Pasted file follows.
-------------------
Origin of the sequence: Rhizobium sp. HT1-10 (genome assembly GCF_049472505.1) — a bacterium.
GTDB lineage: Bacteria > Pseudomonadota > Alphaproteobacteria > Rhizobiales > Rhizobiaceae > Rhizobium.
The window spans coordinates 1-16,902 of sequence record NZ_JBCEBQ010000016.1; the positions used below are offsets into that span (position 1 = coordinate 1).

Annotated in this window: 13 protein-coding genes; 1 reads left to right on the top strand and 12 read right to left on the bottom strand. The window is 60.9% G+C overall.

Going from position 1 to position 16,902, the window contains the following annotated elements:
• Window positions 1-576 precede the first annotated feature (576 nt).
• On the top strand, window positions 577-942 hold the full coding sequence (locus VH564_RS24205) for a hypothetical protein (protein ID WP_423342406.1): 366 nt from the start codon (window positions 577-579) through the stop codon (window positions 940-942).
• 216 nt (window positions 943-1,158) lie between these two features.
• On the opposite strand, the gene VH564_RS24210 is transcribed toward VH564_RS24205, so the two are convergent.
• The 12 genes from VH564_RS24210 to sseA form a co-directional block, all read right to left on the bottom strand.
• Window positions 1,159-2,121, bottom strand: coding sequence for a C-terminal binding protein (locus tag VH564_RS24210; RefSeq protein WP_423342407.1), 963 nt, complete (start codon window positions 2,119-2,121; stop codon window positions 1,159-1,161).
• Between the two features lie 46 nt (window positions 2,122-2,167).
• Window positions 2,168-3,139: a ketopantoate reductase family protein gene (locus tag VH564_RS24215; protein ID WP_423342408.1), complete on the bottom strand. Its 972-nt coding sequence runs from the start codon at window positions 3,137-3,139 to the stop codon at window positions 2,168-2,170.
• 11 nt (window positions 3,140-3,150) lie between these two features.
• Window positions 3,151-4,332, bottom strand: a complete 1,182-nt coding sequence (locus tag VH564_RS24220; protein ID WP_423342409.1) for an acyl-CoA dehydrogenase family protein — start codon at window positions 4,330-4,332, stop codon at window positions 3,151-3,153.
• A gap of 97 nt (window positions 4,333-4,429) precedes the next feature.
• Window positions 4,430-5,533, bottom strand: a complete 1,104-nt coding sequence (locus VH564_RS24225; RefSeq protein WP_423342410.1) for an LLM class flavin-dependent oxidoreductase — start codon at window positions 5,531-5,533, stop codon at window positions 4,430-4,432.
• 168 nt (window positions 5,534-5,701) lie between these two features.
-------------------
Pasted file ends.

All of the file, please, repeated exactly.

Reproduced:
Origin of the sequence: Rhizobium sp. HT1-10 (genome assembly GCF_049472505.1) — a bacterium.
GTDB lineage: Bacteria > Pseudomonadota > Alphaproteobacteria > Rhizobiales > Rhizobiaceae > Rhizobium.
The window spans coordinates 1-16,902 of sequence record NZ_JBCEBQ010000016.1; the positions used below are offsets into that span (position 1 = coordinate 1).

Annotated in this window: 13 protein-coding genes; 1 reads left to right on the top strand and 12 read right to left on the bottom strand. The window is 60.9% G+C overall.

Going from position 1 to position 16,902, the window contains the following annotated elements:
• Window positions 1-576 precede the first annotated feature (576 nt).
• On the top strand, window positions 577-942 hold the full coding sequence (locus VH564_RS24205) for a hypothetical protein (protein ID WP_423342406.1): 366 nt from the start codon (window positions 577-579) through the stop codon (window positions 940-942).
• 216 nt (window positions 943-1,158) lie between these two features.
• On the opposite strand, the gene VH564_RS24210 is transcribed toward VH564_RS24205, so the two are convergent.
• The 12 genes from VH564_RS24210 to sseA form a co-directional block, all read right to left on the bottom strand.
• Window positions 1,159-2,121, bottom strand: coding sequence for a C-terminal binding protein (locus tag VH564_RS24210; RefSeq protein WP_423342407.1), 963 nt, complete (start codon window positions 2,119-2,121; stop codon window positions 1,159-1,161).
• Between the two features lie 46 nt (window positions 2,122-2,167).
• Window positions 2,168-3,139: a ketopantoate reductase family protein gene (locus tag VH564_RS24215; protein ID WP_423342408.1), complete on the bottom strand. Its 972-nt coding sequence runs from the start codon at window positions 3,137-3,139 to the stop codon at window positions 2,168-2,170.
• 11 nt (window positions 3,140-3,150) lie between these two features.
• Window positions 3,151-4,332, bottom strand: a complete 1,182-nt coding sequence (locus tag VH564_RS24220; protein ID WP_423342409.1) for an acyl-CoA dehydrogenase family protein — start codon at window positions 4,330-4,332, stop codon at window positions 3,151-3,153.
• A gap of 97 nt (window positions 4,333-4,429) precedes the next feature.
• Window positions 4,430-5,533, bottom strand: a complete 1,104-nt coding sequence (locus VH564_RS24225; RefSeq protein WP_423342410.1) for an LLM class flavin-dependent oxidoreductase — start codon at window positions 5,531-5,533, stop codon at window positions 4,430-4,432.
• 168 nt (window positions 5,534-5,701) lie between these two features.